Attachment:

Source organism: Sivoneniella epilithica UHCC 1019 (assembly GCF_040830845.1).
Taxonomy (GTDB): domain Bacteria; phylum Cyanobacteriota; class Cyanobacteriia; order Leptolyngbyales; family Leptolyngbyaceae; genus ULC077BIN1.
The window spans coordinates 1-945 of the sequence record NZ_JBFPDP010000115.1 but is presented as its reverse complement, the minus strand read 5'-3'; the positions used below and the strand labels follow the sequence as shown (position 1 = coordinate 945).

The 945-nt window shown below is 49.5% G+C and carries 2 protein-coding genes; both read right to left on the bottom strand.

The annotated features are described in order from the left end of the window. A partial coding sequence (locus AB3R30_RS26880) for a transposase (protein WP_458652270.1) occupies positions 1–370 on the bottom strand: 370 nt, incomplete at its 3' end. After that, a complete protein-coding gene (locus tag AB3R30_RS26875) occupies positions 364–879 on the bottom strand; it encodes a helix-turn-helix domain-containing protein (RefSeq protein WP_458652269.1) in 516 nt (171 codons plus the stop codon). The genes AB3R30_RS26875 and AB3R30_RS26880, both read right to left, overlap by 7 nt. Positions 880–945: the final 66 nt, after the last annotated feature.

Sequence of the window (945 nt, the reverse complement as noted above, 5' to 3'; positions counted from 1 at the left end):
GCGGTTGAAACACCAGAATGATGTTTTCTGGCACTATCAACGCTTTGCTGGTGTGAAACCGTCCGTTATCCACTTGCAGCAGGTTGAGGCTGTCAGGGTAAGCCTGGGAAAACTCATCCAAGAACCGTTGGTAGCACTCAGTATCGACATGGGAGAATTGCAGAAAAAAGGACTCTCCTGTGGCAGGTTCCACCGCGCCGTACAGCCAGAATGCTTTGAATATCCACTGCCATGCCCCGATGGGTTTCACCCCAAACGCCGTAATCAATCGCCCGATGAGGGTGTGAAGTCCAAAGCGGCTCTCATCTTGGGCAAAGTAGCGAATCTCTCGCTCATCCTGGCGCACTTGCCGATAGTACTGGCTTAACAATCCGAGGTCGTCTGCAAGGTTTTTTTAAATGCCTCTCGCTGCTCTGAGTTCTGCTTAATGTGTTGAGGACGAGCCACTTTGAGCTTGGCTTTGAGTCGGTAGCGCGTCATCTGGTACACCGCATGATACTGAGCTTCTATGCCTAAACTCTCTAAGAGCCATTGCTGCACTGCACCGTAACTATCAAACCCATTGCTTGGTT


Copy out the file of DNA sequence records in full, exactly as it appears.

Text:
Source organism: Sivoneniella epilithica UHCC 1019 (assembly GCF_040830845.1).
Taxonomy (GTDB): domain Bacteria; phylum Cyanobacteriota; class Cyanobacteriia; order Leptolyngbyales; family Leptolyngbyaceae; genus ULC077BIN1.
The window spans coordinates 1-945 of the sequence record NZ_JBFPDP010000115.1 but is presented as its reverse complement, the minus strand read 5'-3'; the positions used below and the strand labels follow the sequence as shown (position 1 = coordinate 945).

The 945-nt window shown below is 49.5% G+C and carries 2 protein-coding genes; both read right to left on the bottom strand.

The annotated features are described in order from the left end of the window. A partial coding sequence (locus AB3R30_RS26880) for a transposase (protein WP_458652270.1) occupies positions 1–370 on the bottom strand: 370 nt, incomplete at its 3' end. After that, a complete protein-coding gene (locus tag AB3R30_RS26875) occupies positions 364–879 on the bottom strand; it encodes a helix-turn-helix domain-containing protein (RefSeq protein WP_458652269.1) in 516 nt (171 codons plus the stop codon). The genes AB3R30_RS26875 and AB3R30_RS26880, both read right to left, overlap by 7 nt. Positions 880–945: the final 66 nt, after the last annotated feature.

Sequence of the window (945 nt, the reverse complement as noted above, 5' to 3'; positions counted from 1 at the left end):
GCGGTTGAAACACCAGAATGATGTTTTCTGGCACTATCAACGCTTTGCTGGTGTGAAACCGTCCGTTATCCACTTGCAGCAGGTTGAGGCTGTCAGGGTAAGCCTGGGAAAACTCATCCAAGAACCGTTGGTAGCACTCAGTATCGACATGGGAGAATTGCAGAAAAAAGGACTCTCCTGTGGCAGGTTCCACCGCGCCGTACAGCCAGAATGCTTTGAATATCCACTGCCATGCCCCGATGGGTTTCACCCCAAACGCCGTAATCAATCGCCCGATGAGGGTGTGAAGTCCAAAGCGGCTCTCATCTTGGGCAAAGTAGCGAATCTCTCGCTCATCCTGGCGCACTTGCCGATAGTACTGGCTTAACAATCCGAGGTCGTCTGCAAGGTTTTTTTAAATGCCTCTCGCTGCTCTGAGTTCTGCTTAATGTGTTGAGGACGAGCCACTTTGAGCTTGGCTTTGAGTCGGTAGCGCGTCATCTGGTACACCGCATGATACTGAGCTTCTATGCCTAAACTCTCTAAGAGCCATTGCTGCACTGCACCGTAACTATCAAACCCATTGCTTGGTT